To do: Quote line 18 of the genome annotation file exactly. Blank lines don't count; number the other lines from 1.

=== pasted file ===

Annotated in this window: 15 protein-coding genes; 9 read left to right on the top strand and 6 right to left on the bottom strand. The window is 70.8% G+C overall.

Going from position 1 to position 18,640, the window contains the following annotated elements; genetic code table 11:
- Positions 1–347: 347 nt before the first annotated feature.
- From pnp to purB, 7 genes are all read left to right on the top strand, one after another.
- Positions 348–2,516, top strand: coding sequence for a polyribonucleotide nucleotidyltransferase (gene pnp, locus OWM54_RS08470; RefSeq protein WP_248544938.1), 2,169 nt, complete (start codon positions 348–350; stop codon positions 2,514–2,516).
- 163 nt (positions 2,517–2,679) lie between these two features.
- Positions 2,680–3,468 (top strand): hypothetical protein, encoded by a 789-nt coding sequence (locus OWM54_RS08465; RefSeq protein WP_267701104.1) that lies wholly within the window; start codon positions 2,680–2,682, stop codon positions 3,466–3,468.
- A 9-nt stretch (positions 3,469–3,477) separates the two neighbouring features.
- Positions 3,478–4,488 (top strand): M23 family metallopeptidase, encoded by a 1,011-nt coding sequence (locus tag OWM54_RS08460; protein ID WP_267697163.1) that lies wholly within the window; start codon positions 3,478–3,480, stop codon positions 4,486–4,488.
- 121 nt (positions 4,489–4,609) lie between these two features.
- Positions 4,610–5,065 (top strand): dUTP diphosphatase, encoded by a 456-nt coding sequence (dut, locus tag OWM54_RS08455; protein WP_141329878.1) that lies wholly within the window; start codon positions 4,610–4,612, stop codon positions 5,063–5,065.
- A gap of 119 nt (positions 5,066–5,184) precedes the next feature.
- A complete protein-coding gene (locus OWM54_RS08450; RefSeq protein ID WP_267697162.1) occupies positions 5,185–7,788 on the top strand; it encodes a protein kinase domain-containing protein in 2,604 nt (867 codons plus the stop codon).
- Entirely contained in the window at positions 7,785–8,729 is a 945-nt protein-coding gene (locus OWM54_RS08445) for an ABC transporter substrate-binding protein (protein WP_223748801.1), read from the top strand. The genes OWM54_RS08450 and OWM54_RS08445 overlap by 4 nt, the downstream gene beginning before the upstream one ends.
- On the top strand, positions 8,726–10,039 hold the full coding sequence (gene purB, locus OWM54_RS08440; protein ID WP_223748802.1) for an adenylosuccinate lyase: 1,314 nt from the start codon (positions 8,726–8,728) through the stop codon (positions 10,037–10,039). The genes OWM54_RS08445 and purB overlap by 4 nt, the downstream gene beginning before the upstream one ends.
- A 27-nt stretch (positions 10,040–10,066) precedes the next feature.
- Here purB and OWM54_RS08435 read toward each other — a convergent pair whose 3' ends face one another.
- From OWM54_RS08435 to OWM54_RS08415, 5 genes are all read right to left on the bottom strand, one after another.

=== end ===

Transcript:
- From OWM54_RS08435 to OWM54_RS08415, 5 genes are all read right to left on the bottom strand, one after another.